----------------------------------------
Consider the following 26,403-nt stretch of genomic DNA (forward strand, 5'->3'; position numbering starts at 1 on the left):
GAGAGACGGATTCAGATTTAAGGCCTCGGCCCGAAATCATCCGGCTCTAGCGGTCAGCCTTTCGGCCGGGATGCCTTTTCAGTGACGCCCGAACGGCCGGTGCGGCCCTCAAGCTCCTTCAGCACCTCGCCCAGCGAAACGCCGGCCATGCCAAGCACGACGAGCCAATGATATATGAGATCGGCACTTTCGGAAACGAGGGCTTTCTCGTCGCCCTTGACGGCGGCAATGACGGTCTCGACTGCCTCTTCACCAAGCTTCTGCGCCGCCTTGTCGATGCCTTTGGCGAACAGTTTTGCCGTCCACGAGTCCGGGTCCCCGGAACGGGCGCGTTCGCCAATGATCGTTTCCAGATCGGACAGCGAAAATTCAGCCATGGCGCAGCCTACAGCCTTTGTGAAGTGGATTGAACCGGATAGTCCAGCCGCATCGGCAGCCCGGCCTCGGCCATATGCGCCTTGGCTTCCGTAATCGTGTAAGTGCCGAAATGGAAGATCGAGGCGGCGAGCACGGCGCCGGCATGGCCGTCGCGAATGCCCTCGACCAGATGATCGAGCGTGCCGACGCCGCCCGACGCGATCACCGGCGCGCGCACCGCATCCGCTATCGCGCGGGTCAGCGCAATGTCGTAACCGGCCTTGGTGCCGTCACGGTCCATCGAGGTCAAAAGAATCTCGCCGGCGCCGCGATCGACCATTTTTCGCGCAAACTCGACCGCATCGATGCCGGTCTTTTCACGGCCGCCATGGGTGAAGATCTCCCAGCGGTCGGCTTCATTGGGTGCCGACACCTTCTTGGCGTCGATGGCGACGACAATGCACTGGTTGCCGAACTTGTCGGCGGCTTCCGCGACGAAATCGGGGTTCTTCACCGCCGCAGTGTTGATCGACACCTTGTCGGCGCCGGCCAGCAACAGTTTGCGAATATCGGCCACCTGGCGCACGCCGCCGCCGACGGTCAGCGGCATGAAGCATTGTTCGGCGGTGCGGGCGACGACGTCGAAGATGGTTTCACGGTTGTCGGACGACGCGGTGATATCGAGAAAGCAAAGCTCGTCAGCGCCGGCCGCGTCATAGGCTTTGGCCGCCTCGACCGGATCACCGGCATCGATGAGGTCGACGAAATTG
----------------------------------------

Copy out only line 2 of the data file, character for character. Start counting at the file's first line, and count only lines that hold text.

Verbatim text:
GAGAGACGGATTCAGATTTAAGGCCTCGGCCCGAAATCATCCGGCTCTAGCGGTCAGCCTTTCGGCCGGGATGCCTTTTCAGTGACGCCCGAACGGCCGGTGCGGCCCTCAAGCTCCTTCAGCACCTCGCCCAGCGAAACGCCGGCCATGCCAAGCACGACGAGCCAATGATATATGAGATCGGCACTTTCGGAAACGAGGGCTTTCTCGTCGCCCTTGACGGCGGCAATGACGGTCTCGACTGCCTCTTCACCAAGCTTCTGCGCCGCCTTGTCGATGCCTTTGGCGAACAGTTTTGCCGTCCACGAGTCCGGGTCCCCGGAACGGGCGCGTTCGCCAATGATCGTTTCCAGATCGGACAGCGAAAATTCAGCCATGGCGCAGCCTACAGCCTTTGTGAAGTGGATTGAACCGGATAGTCCAGCCGCATCGGCAGCCCGGCCTCGGCCATATGCGCCTTGGCTTCCGTAATCGTGTAAGTGCCGAAATGGAAGATCGAGGCGGCGAGCACGGCGCCGGCATGGCCGTCGCGAATGCCCTCGACCAGATGATCGAGCGTGCCGACGCCGCCCGACGCGATCACCGGCGCGCGCACCGCATCCGCTATCGCGCGGGTCAGCGCAATGTCGTAACCGGCCTTGGTGCCGTCACGGTCCATCGAGGTCAAAAGAATCTCGCCGGCGCCGCGATCGACCATTTTTCGCGCAAACTCGACCGCATCGATGCCGGTCTTTTCACGGCCGCCATGGGTGAAGATCTCCCAGCGGTCGGCTTCATTGGGTGCCGACACCTTCTTGGCGTCGATGGCGACGACAATGCACTGGTTGCCGAACTTGTCGGCGGCTTCCGCGACGAAATCGGGGTTCTTCACCGCCGCAGTGTTGATCGACACCTTGTCGGCGCCGGCCAGCAACAGTTTGCGAATATCGGCCACCTGGCGCACGCCGCCGCCGACGGTCAGCGGCATGAAGCATTGTTCGGCGGTGCGGGCGACGACGTCGAAGATGGTTTCACGGTTGTCGGACGACGCGGTGATATCGAGAAAGCAAAGCTCGTCAGCGCCGGCCGCGTCATAGGCTTTGGCCGCCTCGACCGGATCACCGGCATCGATGAGGTCGACGAAATTG